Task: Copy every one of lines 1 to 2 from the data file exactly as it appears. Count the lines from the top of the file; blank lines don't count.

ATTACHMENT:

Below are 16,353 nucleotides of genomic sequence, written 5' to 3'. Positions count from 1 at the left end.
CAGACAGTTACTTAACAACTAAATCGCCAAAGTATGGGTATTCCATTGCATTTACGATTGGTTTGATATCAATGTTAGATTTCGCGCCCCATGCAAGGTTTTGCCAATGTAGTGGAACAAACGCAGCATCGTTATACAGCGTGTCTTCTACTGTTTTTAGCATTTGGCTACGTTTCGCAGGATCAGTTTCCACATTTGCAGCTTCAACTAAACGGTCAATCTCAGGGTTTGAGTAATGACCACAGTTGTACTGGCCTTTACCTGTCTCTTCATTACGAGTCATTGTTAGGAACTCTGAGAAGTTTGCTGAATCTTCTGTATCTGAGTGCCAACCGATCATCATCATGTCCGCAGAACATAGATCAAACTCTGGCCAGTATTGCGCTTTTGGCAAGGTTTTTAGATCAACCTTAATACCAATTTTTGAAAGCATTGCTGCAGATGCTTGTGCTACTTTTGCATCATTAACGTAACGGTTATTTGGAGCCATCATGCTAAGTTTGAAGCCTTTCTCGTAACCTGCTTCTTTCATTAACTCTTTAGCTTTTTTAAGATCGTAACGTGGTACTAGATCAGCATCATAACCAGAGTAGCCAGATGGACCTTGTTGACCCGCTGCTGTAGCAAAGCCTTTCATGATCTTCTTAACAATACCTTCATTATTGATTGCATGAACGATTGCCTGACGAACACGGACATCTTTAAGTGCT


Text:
Below are 16,353 nucleotides of genomic sequence, written 5' to 3'. Positions count from 1 at the left end.
CAGACAGTTACTTAACAACTAAATCGCCAAAGTATGGGTATTCCATTGCATTTACGATTGGTTTGATATCAATGTTAGATTTCGCGCCCCATGCAAGGTTTTGCCAATGTAGTGGAACAAACGCAGCATCGTTATACAGCGTGTCTTCTACTGTTTTTAGCATTTGGCTACGTTTCGCAGGATCAGTTTCCACATTTGCAGCTTCAACTAAACGGTCAATCTCAGGGTTTGAGTAATGACCACAGTTGTACTGGCCTTTACCTGTCTCTTCATTACGAGTCATTGTTAGGAACTCTGAGAAGTTTGCTGAATCTTCTGTATCTGAGTGCCAACCGATCATCATCATGTCCGCAGAACATAGATCAAACTCTGGCCAGTATTGCGCTTTTGGCAAGGTTTTTAGATCAACCTTAATACCAATTTTTGAAAGCATTGCTGCAGATGCTTGTGCTACTTTTGCATCATTAACGTAACGGTTATTTGGAGCCATCATGCTAAGTTTGAAGCCTTTCTCGTAACCTGCTTCTTTCATTAACTCTTTAGCTTTTTTAAGATCGTAACGTGGTACTAGATCAGCATCATAACCAGAGTAGCCAGATGGACCTTGTTGACCCGCTGCTGTAGCAAAGCCTTTCATGATCTTCTTAACAATACCTTCATTATTGATTGCATGAACGATTGCCTGACGAACACGGACATCTTTAAGTGCT